For the First Time in 20 Years, New York's Crime Rate Is on the Rise

While Bloomberg brags about his record, the city's crime rate is on the rise

As for individual precincts, crime is up in 47 of the city's 76 police precincts, NYPD figures show. Seventeen precincts are showing double-digit percentage increases through September 9.

The 101st Precinct in Rockaway, Queens, has shown a 42 percent increase. A trio of adjacent Manhattan precincts—the 23rd, 24th, and 25th, on both sides of the north end of Central Park—each have had increases of more than 16 percent. There are also significant increases in unexpected neighborhoods. The wealthy Upper East Side's 19th Precinct has shown a 15 percent climb in crime, largely due to grand larcenies.

Grand larcenies and robberies are largely fueling the increase—10 percent, or 2,534 cases, of grand larceny and 5 percent, or 598 more cases, of robberies. The increase in grand larcenies has been attributed to a rise in thefts of personal electronic devices, like smartphones and tablets. "The theft of Apple phones and other handheld devices drove the spike in robberies and larceny this year," Police Commissioner Raymond Kelly posted to the NYPD's Facebook page. "Individuals alert to their surroundings are less likely to become victims, and Operation ID will help those whose property is lost or stolen to get it back." Meanwhile, only two precincts in the city—the 32nd and 34th in Washington Heights—are showing double-digit declines.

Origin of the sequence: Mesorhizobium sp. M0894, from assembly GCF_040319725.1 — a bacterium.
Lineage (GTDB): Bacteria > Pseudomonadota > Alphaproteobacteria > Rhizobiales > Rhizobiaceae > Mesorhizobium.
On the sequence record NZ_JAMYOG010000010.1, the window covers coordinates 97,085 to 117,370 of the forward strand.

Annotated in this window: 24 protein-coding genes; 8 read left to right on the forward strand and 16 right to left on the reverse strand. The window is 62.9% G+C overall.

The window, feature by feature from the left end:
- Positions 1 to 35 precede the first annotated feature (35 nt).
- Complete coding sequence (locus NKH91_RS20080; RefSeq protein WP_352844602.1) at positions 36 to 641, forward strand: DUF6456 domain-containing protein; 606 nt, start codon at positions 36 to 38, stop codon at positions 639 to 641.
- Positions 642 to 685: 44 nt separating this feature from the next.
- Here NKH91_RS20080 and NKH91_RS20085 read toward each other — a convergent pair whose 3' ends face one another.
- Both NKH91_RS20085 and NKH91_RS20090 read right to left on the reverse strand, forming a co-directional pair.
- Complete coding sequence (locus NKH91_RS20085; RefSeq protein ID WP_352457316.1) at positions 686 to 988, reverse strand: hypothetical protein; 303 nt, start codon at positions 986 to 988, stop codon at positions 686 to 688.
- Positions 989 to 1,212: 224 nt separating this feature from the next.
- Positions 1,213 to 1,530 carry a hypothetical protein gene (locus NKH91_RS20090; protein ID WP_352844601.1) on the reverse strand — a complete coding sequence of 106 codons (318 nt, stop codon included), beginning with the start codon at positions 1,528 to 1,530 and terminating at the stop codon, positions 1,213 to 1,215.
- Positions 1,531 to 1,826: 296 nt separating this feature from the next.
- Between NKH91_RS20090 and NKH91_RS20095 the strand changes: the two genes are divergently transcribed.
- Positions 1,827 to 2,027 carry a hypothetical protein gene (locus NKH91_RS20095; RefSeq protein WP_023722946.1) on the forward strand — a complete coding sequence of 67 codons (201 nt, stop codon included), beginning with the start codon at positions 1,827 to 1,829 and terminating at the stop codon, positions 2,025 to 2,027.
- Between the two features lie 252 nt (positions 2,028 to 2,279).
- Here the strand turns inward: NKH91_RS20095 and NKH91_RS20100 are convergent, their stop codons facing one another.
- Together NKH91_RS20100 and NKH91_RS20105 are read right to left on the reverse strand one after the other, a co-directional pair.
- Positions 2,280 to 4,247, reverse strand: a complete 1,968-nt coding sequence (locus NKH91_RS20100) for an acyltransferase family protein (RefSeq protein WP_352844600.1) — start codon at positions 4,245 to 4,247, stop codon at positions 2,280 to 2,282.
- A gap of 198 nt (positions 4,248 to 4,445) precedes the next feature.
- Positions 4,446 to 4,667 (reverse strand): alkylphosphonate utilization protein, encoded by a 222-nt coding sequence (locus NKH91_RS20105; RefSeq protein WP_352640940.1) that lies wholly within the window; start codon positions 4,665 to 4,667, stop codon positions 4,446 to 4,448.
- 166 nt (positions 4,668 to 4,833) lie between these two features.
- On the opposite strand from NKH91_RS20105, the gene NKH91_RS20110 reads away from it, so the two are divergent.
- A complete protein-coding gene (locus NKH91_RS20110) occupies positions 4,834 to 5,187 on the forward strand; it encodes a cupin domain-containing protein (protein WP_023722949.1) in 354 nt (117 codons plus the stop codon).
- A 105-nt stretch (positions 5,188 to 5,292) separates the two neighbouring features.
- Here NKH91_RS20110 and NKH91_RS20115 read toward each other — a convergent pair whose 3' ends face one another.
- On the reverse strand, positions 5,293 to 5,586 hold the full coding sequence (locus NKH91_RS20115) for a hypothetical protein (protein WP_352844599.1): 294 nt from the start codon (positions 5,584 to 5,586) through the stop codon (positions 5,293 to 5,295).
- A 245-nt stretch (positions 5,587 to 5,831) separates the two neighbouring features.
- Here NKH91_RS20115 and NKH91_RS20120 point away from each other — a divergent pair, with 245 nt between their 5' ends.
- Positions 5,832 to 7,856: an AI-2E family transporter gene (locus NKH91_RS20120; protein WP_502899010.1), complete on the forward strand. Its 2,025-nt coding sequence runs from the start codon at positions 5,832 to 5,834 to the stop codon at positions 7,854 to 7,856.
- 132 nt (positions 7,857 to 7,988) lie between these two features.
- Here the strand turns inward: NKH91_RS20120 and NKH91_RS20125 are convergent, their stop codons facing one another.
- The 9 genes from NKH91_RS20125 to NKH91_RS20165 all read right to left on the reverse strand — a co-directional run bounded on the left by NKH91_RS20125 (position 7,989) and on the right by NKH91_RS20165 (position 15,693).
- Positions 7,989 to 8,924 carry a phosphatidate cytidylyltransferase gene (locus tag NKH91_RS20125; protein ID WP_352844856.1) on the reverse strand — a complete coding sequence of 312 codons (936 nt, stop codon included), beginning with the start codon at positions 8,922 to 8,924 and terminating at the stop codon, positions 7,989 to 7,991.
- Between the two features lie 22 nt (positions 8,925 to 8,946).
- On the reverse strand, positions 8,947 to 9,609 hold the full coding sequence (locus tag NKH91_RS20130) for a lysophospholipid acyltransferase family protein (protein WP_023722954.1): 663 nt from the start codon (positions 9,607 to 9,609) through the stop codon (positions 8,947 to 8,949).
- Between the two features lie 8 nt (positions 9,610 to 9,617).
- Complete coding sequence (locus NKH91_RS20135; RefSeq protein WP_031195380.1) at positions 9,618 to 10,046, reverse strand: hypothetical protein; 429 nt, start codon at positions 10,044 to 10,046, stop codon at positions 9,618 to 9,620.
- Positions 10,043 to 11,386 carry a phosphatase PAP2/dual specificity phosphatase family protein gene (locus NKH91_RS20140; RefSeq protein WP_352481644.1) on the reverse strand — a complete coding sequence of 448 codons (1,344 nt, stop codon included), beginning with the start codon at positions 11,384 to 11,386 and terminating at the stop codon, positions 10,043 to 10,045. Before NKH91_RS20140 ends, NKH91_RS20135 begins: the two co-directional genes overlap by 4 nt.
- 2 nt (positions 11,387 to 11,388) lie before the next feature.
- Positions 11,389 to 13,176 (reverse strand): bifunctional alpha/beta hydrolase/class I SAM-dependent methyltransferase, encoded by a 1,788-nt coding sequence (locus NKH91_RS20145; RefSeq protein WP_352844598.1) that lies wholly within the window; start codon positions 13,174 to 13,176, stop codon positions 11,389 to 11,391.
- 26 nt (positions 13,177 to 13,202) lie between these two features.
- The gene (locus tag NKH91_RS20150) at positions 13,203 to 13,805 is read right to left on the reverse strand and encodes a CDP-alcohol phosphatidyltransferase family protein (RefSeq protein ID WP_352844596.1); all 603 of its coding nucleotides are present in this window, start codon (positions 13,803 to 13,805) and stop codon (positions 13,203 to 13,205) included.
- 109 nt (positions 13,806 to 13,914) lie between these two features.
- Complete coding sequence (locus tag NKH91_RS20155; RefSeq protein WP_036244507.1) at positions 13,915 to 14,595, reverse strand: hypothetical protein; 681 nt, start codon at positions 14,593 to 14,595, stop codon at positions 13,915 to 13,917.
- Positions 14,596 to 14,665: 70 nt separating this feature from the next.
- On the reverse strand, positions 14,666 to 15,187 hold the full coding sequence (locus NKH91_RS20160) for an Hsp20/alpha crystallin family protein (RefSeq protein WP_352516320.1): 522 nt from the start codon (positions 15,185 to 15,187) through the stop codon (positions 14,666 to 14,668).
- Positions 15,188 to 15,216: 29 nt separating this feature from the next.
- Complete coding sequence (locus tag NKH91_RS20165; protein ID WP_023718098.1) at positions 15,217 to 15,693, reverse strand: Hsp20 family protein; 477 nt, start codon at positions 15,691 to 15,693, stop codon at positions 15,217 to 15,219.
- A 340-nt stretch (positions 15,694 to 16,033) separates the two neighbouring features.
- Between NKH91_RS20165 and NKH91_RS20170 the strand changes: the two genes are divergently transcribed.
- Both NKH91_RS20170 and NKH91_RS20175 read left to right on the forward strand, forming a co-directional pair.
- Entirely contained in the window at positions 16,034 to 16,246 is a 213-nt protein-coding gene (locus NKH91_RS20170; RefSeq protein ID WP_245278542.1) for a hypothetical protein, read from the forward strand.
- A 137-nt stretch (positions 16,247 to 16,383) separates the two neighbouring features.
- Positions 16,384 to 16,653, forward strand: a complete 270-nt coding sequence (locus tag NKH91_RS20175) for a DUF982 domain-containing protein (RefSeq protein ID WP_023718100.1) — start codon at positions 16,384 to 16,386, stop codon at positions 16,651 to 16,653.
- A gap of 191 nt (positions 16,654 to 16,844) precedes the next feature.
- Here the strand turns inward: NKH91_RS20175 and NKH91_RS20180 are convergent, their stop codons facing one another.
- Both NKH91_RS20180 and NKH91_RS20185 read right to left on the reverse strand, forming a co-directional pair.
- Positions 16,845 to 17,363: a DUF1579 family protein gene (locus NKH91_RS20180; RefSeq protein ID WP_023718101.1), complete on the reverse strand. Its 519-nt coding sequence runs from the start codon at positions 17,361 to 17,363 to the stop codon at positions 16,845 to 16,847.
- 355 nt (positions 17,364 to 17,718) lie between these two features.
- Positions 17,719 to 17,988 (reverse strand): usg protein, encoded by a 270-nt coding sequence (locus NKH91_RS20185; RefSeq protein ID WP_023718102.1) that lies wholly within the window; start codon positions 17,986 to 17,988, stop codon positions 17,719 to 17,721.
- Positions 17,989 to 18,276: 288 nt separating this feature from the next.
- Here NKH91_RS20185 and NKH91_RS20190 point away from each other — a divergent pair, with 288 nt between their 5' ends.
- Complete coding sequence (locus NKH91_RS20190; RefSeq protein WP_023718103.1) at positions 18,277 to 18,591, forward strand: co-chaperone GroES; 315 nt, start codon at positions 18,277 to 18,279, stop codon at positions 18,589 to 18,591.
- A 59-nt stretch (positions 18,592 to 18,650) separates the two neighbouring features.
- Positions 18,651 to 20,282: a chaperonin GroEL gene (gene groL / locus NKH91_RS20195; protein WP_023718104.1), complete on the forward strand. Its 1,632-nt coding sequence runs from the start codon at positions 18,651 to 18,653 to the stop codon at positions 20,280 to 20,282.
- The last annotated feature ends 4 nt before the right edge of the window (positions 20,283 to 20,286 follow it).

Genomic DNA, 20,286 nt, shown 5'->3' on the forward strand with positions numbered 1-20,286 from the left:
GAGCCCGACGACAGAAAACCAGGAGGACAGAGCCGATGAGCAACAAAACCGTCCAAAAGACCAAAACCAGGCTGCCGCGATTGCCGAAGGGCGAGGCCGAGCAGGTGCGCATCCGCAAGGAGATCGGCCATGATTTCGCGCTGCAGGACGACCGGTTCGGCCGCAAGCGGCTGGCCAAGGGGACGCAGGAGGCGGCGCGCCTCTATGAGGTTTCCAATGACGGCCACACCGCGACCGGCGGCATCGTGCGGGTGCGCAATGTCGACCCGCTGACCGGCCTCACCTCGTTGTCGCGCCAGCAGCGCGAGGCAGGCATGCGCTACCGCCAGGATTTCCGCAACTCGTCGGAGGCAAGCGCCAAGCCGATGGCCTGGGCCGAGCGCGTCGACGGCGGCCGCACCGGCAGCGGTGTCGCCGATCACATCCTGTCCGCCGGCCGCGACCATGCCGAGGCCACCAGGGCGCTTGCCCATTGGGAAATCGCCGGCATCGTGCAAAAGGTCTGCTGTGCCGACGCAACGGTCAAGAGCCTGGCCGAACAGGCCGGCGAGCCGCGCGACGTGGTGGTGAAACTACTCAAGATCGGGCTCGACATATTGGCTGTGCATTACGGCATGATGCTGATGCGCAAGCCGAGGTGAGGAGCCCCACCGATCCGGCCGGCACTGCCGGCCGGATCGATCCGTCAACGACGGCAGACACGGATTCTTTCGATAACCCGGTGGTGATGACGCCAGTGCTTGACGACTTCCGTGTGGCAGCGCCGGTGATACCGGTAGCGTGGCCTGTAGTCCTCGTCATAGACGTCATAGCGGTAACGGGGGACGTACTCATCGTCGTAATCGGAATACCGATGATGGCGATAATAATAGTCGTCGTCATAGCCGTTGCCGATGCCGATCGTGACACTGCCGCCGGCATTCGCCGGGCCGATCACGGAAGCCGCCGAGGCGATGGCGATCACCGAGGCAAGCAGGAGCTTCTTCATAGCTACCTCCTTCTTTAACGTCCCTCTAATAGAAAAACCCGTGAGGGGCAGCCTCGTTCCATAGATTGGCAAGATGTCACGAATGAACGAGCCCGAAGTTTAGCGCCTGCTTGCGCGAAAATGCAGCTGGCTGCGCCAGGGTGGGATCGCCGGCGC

Derrick Haynes, a West Harlem community activist, is trying to get resources for youth to stem violence.
C.S. Muncy
Derrick Haynes, a West Harlem community activist, is trying to get resources for youth to stem violence.
The Grant Houses have basketball hoops—unlike the Manhattanville court.
C.S. Muncy
The Grant Houses have basketball hoops—unlike the Manhattanville court.

The multiyear trends are also somewhat troubling. For example, NYPD data shows that the total number of robberies has increased in each of the past three years. Felony assaults have increased in each of the past four years. The number of rapes has increased in every full year since 2009.

In public housing—and there are more than 300 such developments in the city—major crime is up 14 percent, with robberies and assaults each up about 20 percent, according to a report in the New York Daily News. Crime is also up in the subways.

And even though the NYPD only tracks crime in the 31 largest parks, those figures are showing significant increases in major crimes, according to NYC Park Advocates.